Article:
For example, if police stopped you for a pathetically weak reason like an imaginary traffic “violation” that does not pass constitutional smell test, a judge may “suppress” or “exclude” all evidence that was the “fruit” of the illegal stop, even if their were drugs in the car, or even if you had drank too much before driving.
ARS § 13-3902
By way of another example, an Arizona statute forbids police from using “oppressive methods of any kind for the purpose of securing a confession or other evidence of guilt from an arrested person.” See ARS § 13-3902. For example if video reveals that police threatened you with arrest if you don’t perform certain “field sobriety tests” (I’ve seen this happen) or otherwise trick or coerce you, you may be able to convince a judge to “suppress” the evidence.
While it is true that often judges give police “the benefit of the doubt” in Arizona the burden falls squarely on the police to prove that their stop, detention and arrest was legal. And judges don’t like police misconduct.
Lange v. California
Similarly, in a recent United States Supreme Court case, the court held that it was improper for the police to chase a fleeing DUI suspect onto his own property (in this case his garage). See Lange. This case is worth looking at any time the police follow you to your home or gain entry to your garage or domicile.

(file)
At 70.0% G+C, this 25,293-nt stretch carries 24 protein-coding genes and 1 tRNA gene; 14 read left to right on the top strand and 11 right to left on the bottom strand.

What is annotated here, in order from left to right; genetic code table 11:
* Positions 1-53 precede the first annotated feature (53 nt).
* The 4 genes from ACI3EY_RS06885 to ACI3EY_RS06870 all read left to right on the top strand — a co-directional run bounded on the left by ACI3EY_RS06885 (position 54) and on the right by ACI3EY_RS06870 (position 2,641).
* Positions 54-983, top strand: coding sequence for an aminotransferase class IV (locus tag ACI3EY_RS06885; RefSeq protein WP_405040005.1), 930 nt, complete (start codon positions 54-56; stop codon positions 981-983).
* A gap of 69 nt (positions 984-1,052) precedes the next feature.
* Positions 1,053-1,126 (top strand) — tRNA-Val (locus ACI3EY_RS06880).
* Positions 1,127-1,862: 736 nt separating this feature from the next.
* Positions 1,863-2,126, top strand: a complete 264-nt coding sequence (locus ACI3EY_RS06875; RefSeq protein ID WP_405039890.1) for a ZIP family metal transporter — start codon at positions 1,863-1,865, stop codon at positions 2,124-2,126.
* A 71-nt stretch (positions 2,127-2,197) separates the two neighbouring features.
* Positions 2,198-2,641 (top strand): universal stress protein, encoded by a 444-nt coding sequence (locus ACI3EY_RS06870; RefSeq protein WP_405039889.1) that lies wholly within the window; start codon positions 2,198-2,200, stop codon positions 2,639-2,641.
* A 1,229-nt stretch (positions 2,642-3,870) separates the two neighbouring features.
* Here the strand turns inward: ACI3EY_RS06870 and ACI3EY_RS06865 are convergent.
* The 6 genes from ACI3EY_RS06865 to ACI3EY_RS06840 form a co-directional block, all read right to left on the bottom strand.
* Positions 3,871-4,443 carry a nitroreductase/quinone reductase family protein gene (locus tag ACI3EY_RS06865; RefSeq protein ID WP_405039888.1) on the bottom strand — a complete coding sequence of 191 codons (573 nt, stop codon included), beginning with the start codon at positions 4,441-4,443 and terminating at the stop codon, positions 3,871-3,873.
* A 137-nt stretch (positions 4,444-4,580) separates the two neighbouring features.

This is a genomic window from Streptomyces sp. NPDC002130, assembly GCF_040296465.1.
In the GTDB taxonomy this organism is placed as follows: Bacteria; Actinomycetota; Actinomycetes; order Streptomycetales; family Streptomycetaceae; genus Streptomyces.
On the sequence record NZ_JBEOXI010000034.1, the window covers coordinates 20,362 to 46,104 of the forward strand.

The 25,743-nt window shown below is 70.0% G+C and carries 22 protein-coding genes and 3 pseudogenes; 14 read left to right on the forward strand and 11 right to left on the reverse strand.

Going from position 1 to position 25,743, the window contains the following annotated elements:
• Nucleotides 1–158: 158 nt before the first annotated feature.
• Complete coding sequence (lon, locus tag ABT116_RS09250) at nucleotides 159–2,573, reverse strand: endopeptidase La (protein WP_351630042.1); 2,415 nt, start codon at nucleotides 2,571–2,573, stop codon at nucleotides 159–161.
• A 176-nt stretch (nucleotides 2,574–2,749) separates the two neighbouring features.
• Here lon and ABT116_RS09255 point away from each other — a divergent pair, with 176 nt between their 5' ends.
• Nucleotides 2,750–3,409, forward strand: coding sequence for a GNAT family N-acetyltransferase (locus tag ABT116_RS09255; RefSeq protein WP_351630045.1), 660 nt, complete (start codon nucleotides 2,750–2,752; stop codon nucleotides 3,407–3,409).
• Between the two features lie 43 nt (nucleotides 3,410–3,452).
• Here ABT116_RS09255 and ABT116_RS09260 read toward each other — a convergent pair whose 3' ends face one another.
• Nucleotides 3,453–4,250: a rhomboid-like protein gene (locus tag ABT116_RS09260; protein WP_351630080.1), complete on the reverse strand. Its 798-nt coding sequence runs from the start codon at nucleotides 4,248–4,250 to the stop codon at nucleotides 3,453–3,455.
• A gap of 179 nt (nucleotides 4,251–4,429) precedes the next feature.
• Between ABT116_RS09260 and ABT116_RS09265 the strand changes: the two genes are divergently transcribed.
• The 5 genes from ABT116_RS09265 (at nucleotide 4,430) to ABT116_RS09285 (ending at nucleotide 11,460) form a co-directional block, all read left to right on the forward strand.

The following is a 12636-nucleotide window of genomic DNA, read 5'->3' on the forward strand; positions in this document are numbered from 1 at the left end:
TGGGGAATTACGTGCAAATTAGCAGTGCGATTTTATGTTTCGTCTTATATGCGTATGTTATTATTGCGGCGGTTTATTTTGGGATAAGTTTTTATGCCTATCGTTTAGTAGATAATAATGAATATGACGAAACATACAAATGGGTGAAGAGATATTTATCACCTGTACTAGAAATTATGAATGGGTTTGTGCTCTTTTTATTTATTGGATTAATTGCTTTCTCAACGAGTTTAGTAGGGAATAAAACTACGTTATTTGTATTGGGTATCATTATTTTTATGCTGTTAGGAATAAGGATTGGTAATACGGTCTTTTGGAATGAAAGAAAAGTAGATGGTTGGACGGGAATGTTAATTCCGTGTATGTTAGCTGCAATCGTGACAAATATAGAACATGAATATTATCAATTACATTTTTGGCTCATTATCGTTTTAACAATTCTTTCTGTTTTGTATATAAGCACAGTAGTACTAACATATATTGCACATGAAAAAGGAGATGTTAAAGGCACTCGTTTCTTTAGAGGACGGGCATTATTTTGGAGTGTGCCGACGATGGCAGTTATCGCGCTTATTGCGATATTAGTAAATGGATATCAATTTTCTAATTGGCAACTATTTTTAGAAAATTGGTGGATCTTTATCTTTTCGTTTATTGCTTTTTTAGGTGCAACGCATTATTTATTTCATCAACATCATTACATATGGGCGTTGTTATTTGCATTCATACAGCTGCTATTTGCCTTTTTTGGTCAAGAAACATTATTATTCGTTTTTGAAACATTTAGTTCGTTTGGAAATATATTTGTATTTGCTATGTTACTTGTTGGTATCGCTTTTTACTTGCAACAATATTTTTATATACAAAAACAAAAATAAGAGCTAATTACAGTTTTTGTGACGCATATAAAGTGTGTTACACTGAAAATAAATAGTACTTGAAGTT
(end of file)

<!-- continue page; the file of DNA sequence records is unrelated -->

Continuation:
What I mean to demonstrate here is that even were the misconduct doesn’t result in a civil rights suit, a careful examination of the ideo footage in your case, together with thorough discovery and good lawyering, may result in the unearthing of subtle misconduct that may merit the suppression of evidence in your case.
Police misconduct, or one sort or another occurs with surprising frequency, most of it never making the news. In criminal cases, the remedy for misconduct is asking a judge to “suppress” or “exclude” evidence from your case. This is possible even where the misconduct was not intentional or egregious, but nevertheless violated your constitutional rights to be free of unreasonable searches and seizures.
people are surprised by how outsized the consequences some misdemeanor convictions can be. collateral consequences—meaning all those hidden consequences.
For thirty years two federal laws prohibited all those convicted of misdemeanor domestic violence offenses from ever possessing firearms.
Today we’ll talk about how victims may also influence the final outcomes of domestic violence criminal proceedings in Arizona, particularly in relation to a putative offer of “diversion.”
We discuss herein how the Arizona Victims’ Bill of Rights may be in some cases helpful to defendants whose victims do not want the defendant prosecuted.
In this blog series we will talk about some of the obstacles, and hidden traps, for those facing domestic violence charges, together with some solutions.
About Michael Harwin
Michael’s skill and experience have been recognized repeatedly. He holds an A-V 5/5 preeminent rating by Martindale Hubbell. He has been named one of the top lawyers in Arizona by Southwest Superlawyers, and one of the best lawyers in Tucson by Tucson Lifestyle Magazine. He also has been named one of the best lawyers in the United States by BestofUS.com , and given the highest rating possible by AVVO, 10/10 Superb. Amazon Books